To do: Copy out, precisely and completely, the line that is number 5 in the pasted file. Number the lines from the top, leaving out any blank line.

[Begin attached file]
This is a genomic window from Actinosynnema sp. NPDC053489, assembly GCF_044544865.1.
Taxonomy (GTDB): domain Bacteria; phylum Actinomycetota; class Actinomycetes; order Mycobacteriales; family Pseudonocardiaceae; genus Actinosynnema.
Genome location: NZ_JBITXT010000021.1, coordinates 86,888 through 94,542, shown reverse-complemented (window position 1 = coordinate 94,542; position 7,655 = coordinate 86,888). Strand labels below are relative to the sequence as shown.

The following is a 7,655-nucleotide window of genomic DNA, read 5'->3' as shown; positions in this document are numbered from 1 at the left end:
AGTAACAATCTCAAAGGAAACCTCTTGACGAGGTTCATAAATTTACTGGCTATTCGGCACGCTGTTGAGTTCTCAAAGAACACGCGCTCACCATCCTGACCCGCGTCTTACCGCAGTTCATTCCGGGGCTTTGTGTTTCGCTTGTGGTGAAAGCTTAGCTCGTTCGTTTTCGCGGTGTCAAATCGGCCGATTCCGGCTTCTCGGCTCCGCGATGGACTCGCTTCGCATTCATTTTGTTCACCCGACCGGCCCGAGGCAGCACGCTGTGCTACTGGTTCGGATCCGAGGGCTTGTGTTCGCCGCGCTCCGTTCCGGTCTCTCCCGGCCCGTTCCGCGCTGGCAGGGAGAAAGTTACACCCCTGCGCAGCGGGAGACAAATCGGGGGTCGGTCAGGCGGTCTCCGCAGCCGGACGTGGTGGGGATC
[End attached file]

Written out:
AGTAACAATCTCAAAGGAAACCTCTTGACGAGGTTCATAAATTTACTGGCTATTCGGCACGCTGTTGAGTTCTCAAAGAACACGCGCTCACCATCCTGACCCGCGTCTTACCGCAGTTCATTCCGGGGCTTTGTGTTTCGCTTGTGGTGAAAGCTTAGCTCGTTCGTTTTCGCGGTGTCAAATCGGCCGATTCCGGCTTCTCGGCTCCGCGATGGACTCGCTTCGCATTCATTTTGTTCACCCGACCGGCCCGAGGCAGCACGCTGTGCTACTGGTTCGGATCCGAGGGCTTGTGTTCGCCGCGCTCCGTTCCGGTCTCTCCCGGCCCGTTCCGCGCTGGCAGGGAGAAAGTTACACCCCTGCGCAGCGGGAGACAAATCGGGGGTCGGTCAGGCGGTCTCCGCAGCCGGACGTGGTGGGGATC